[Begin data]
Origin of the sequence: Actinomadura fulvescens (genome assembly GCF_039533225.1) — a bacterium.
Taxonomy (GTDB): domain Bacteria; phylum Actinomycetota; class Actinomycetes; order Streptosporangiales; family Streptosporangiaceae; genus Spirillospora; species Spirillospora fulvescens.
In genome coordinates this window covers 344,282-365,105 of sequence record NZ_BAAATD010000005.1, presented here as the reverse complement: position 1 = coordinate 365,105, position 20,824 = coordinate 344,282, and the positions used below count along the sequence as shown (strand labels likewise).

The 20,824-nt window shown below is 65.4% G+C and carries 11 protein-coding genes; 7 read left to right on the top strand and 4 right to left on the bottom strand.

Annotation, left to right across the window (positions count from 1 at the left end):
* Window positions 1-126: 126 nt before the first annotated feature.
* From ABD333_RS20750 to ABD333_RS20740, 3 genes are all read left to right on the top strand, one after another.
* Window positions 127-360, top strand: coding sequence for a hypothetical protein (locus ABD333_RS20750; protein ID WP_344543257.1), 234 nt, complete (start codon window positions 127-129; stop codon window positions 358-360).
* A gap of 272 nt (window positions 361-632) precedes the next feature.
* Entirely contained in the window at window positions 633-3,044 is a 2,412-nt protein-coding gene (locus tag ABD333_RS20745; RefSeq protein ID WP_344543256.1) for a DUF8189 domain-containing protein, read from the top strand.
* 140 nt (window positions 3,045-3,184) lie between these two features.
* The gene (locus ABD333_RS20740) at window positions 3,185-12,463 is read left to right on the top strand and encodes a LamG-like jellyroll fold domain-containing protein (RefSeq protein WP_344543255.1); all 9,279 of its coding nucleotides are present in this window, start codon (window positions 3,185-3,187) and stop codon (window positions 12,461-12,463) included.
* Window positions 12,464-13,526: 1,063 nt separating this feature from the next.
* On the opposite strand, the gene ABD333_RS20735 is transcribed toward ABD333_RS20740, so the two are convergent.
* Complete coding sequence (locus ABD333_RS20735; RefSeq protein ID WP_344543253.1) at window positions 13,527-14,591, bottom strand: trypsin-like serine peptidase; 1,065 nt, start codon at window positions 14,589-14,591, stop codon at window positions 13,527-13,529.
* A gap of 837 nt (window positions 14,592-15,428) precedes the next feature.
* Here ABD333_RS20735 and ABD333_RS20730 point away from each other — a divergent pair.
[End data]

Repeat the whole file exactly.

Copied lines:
Origin of the sequence: Actinomadura fulvescens (genome assembly GCF_039533225.1) — a bacterium.
Taxonomy (GTDB): domain Bacteria; phylum Actinomycetota; class Actinomycetes; order Streptosporangiales; family Streptosporangiaceae; genus Spirillospora; species Spirillospora fulvescens.
In genome coordinates this window covers 344,282-365,105 of sequence record NZ_BAAATD010000005.1, presented here as the reverse complement: position 1 = coordinate 365,105, position 20,824 = coordinate 344,282, and the positions used below count along the sequence as shown (strand labels likewise).

The 20,824-nt window shown below is 65.4% G+C and carries 11 protein-coding genes; 7 read left to right on the top strand and 4 right to left on the bottom strand.

Annotation, left to right across the window (positions count from 1 at the left end):
* Window positions 1-126: 126 nt before the first annotated feature.
* From ABD333_RS20750 to ABD333_RS20740, 3 genes are all read left to right on the top strand, one after another.
* Window positions 127-360, top strand: coding sequence for a hypothetical protein (locus ABD333_RS20750; protein ID WP_344543257.1), 234 nt, complete (start codon window positions 127-129; stop codon window positions 358-360).
* A gap of 272 nt (window positions 361-632) precedes the next feature.
* Entirely contained in the window at window positions 633-3,044 is a 2,412-nt protein-coding gene (locus tag ABD333_RS20745; RefSeq protein ID WP_344543256.1) for a DUF8189 domain-containing protein, read from the top strand.
* 140 nt (window positions 3,045-3,184) lie between these two features.
* The gene (locus ABD333_RS20740) at window positions 3,185-12,463 is read left to right on the top strand and encodes a LamG-like jellyroll fold domain-containing protein (RefSeq protein WP_344543255.1); all 9,279 of its coding nucleotides are present in this window, start codon (window positions 3,185-3,187) and stop codon (window positions 12,461-12,463) included.
* Window positions 12,464-13,526: 1,063 nt separating this feature from the next.
* On the opposite strand, the gene ABD333_RS20735 is transcribed toward ABD333_RS20740, so the two are convergent.
* Complete coding sequence (locus ABD333_RS20735; RefSeq protein ID WP_344543253.1) at window positions 13,527-14,591, bottom strand: trypsin-like serine peptidase; 1,065 nt, start codon at window positions 14,589-14,591, stop codon at window positions 13,527-13,529.
* A gap of 837 nt (window positions 14,592-15,428) precedes the next feature.
* Here ABD333_RS20735 and ABD333_RS20730 point away from each other — a divergent pair.